by Sam Allard
Cooper follows scrappers — most of them in the Central neighborhood on the city's east side — and learns the ins and outs of the trade. He even chats with councilman Anthony Brancatelli to provide perspective about how the housing crisis and metal theft are inextricably linked.
Here's one of the more thought-provoking moments in the story:
If Anthony [Brancatelli] and locals favor demolition, though, to people like Shorty and Jay—unemployed and without many legal job prospects—demolition represents a wasted economic opportunity. As I left Slavic Village, I thought of something Shorty had told me. “You’ve got thousands of condemned homes in Cleveland,” he’d said. “What do they do with all the stuff in those buildings? They send it to a landfill. Why wouldn’t you let someone who is unemployed go into a building and get what they can get? It’s going to be demolished anyway.”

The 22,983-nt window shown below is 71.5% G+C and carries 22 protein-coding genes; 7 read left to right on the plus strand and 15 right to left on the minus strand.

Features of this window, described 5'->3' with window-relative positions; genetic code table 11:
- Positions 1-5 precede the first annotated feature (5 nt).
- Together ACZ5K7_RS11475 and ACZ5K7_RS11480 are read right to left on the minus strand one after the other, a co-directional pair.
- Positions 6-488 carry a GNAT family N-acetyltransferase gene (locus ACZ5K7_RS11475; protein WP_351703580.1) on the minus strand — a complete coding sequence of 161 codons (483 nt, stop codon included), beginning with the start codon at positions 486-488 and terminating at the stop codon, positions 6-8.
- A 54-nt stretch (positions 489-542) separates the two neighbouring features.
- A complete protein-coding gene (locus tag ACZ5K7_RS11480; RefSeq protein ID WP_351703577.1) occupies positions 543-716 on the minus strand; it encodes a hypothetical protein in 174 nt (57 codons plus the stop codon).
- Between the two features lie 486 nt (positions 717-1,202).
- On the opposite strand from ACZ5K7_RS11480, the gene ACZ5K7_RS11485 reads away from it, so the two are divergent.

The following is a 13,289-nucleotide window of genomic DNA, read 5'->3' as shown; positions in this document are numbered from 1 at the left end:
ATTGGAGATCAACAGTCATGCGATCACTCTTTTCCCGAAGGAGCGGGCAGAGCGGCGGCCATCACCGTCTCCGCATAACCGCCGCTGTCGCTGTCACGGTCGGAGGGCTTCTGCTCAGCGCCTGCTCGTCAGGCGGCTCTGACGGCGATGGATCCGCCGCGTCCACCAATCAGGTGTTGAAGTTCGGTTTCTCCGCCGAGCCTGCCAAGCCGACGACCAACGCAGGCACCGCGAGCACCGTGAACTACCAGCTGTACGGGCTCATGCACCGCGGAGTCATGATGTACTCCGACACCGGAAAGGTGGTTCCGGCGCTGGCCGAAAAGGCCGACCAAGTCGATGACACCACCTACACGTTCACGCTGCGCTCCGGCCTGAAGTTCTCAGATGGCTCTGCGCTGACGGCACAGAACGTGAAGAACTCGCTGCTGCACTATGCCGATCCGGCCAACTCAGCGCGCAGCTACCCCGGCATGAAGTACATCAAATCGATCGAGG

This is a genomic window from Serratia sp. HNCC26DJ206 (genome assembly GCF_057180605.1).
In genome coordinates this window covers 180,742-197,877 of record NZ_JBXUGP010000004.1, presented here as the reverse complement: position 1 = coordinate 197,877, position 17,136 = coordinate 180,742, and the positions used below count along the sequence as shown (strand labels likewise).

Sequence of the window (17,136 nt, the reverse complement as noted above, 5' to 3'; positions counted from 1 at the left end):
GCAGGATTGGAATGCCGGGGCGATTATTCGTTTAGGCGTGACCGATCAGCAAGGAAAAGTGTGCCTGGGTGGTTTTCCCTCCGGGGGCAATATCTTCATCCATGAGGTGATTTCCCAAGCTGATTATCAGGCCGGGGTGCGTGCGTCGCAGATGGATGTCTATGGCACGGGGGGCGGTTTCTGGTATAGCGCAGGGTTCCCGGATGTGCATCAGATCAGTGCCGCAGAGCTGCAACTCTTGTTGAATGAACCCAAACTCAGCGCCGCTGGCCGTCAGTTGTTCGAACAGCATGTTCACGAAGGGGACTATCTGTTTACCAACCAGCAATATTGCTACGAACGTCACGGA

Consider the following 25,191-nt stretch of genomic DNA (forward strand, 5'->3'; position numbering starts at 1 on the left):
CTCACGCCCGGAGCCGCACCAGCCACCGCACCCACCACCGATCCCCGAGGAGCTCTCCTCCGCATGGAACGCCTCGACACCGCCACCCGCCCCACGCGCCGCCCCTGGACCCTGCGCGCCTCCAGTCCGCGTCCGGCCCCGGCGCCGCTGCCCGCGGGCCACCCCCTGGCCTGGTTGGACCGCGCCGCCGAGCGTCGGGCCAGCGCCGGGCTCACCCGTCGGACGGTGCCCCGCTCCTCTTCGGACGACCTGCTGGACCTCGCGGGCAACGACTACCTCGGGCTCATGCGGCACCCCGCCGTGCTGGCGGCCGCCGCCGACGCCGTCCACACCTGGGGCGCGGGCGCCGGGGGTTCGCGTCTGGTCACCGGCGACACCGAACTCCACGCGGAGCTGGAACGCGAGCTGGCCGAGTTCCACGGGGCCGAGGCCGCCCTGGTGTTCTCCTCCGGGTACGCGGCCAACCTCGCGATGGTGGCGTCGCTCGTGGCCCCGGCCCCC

Maybe that is the paradox of scrapping: the same economic forces that created the housing crises also helped create the scrappers who survive on its wreckage. And so, while city leaders like Anthony might see scrappers as their enemies—leeches on the city’s meager resources—both parties are part of the same destroyed economy and neither will likely stop harassing the other until the city finds some larger economic salve for its wounds. They’re all on this sinking ship together.